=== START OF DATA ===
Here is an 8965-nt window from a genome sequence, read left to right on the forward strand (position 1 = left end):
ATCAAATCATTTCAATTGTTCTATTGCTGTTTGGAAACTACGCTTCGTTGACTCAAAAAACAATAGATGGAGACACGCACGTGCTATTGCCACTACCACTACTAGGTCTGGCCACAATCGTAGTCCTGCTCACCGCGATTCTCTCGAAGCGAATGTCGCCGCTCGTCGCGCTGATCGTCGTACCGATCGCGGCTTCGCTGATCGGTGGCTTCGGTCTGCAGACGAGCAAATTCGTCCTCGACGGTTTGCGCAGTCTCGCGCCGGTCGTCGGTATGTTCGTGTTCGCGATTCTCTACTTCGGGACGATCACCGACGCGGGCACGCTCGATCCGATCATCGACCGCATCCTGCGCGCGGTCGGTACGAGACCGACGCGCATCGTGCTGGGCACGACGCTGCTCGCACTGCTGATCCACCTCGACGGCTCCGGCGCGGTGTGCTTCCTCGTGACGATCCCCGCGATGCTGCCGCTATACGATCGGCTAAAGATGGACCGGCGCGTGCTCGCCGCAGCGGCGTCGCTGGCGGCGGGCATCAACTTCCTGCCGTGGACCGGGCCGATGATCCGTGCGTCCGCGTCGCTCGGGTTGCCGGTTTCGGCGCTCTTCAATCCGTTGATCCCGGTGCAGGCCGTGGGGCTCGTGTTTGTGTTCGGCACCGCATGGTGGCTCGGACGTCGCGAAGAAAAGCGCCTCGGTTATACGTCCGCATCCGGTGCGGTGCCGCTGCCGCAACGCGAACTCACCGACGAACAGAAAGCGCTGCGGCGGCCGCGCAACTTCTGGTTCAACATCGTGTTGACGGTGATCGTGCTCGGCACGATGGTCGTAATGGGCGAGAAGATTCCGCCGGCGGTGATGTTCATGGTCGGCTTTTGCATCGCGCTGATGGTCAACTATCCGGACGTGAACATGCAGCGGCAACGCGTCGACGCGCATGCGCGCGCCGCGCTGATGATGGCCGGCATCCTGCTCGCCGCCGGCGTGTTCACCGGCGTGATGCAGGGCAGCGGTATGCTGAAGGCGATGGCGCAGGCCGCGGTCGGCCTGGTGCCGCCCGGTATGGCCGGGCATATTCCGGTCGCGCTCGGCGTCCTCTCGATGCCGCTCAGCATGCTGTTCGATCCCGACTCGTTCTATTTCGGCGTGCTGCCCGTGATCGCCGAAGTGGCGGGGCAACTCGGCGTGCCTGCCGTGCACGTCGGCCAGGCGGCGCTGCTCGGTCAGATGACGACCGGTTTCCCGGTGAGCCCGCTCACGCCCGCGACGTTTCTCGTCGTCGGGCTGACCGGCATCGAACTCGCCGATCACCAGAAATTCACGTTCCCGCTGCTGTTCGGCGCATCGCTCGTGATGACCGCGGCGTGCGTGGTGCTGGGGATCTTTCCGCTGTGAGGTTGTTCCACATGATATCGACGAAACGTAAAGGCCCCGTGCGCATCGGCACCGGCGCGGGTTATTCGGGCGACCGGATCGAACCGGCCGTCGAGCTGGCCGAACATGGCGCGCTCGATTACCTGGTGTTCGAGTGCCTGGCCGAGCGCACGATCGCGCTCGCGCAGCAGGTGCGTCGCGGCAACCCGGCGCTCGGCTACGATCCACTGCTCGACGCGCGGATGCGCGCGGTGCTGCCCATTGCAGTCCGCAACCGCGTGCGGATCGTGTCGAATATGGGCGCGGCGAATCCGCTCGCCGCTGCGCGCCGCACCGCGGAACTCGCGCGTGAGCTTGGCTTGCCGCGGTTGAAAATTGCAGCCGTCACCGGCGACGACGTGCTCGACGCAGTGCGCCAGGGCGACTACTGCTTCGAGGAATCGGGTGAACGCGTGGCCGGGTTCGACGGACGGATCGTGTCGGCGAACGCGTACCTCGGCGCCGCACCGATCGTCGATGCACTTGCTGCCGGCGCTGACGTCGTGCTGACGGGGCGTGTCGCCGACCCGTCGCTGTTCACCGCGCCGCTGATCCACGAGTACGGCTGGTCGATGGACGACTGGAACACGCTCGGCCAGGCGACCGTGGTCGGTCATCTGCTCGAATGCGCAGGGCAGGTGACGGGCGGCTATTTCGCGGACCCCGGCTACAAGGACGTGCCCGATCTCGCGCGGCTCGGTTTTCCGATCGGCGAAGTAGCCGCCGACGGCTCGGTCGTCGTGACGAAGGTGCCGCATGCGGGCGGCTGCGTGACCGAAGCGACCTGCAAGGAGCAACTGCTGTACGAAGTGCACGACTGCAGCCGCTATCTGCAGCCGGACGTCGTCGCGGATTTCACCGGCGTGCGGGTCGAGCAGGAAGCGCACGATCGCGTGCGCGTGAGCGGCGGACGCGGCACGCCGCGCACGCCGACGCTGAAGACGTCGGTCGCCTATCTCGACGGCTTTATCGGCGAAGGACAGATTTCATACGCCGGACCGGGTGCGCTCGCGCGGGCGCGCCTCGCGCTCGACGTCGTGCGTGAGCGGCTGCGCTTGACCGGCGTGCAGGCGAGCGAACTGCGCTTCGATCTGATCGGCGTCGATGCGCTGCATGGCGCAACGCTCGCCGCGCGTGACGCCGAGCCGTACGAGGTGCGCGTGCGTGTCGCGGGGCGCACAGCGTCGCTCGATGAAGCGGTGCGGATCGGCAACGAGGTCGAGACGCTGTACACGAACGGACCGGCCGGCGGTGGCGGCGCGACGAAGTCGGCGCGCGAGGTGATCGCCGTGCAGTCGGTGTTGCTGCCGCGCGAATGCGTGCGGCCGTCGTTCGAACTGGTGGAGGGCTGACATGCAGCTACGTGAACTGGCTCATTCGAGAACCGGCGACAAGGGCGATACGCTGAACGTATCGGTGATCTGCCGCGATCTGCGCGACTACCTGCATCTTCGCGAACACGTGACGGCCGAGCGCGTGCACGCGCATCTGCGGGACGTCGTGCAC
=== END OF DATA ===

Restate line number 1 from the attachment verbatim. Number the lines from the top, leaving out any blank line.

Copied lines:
Here is an 8965-nt window from a genome sequence, read left to right on the forward strand (position 1 = left end):